Florida Gar is a prehistoric fish with ganoid (bony) scales that have peg-and-socket joints forming a hard armor. Irregular round, spots occur on top of the head, all over the body and fins.
They are found in Rivers, canals and waters east and south in peninsular Florida where they inhabit streams, canals and lakes with mud or sand bottoms near underwater vegetation.
They use an airbladder to breathe air in low-oxygen water. Spawning occurs in late winter and early spring when both sexes congregate in shallow weedy waters where the females discharge adhesive eggs. Newly hatched young possess an adhesive organ on the end of their snout and stay attached to vegetation until 3/4-inch long. Adults primarily feed on fish, shrimp and crayfish.
9.44 lbs. Big Catch: 28 inches or 5 lbs.
Fishing Tips and Facts:
Gar are sporty fighters and can be taken with minnows, artificial lures or frayed nylon cord that entangles the gar’s teeth. Florida Gar are also taken with bow-and-arrow, gigs or snag hooks.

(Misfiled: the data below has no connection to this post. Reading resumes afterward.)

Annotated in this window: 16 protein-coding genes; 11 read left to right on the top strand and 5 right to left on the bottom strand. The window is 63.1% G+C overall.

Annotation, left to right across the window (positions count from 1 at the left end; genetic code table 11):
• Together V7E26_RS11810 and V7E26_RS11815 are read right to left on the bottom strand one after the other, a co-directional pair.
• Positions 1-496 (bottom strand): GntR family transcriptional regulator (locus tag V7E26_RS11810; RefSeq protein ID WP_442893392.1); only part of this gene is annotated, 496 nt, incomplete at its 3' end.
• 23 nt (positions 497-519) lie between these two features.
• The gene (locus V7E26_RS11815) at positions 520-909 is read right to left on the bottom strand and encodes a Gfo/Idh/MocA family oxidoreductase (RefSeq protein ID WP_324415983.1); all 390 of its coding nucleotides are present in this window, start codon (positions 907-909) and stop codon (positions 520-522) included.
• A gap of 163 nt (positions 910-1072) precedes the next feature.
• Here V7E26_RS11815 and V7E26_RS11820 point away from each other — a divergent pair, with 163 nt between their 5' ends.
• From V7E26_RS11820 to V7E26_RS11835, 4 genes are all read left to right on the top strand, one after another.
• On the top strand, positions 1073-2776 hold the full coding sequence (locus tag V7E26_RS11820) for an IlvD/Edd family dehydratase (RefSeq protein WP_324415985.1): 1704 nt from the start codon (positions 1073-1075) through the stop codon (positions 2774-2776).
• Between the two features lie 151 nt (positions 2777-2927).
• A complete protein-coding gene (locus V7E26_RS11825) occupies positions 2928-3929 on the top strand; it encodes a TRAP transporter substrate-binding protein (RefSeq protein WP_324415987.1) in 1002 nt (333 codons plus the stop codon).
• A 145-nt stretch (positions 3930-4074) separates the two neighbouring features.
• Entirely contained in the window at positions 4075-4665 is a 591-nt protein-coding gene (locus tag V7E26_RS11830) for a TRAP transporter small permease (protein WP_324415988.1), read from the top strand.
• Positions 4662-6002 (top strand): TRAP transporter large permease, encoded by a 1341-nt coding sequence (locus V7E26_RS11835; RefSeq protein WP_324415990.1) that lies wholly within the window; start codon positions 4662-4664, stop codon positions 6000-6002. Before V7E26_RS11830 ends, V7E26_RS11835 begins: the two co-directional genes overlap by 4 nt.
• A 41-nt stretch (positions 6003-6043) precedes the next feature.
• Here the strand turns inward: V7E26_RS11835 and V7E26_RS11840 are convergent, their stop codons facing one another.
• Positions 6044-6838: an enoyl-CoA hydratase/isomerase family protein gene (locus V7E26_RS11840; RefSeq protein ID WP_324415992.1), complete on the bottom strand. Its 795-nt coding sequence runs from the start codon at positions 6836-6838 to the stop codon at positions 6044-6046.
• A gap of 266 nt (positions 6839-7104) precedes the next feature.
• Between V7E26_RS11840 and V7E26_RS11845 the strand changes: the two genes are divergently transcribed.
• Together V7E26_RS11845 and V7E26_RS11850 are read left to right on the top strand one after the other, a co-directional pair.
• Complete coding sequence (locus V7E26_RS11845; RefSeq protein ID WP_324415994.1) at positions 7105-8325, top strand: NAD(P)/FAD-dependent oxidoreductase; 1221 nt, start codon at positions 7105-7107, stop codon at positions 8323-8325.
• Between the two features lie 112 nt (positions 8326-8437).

This is a mid-sized species of gar. It measures from 51.7 to 132.2 cm (20.4 to 52.0 in) long and typically weighs 1.36 to 4.36 kg (3.0 to 9.6 lb).According to the IGFA, the record weight for this species is 10 kg (22 lb).This species has irregular round, black spots on the top of its head and over the entire body including the anal fin. The distance of the eyes is less than two-thirds the length of the snout. Also it has a shorter, broad snout with a single row of irregularly spaced sharp teeth on the upper and lower jaws. No bony scales on the throat. Their color is olive-brown on the back and upper sides, with a white to yellow stomach. The young may have dark stripes on the back and sides.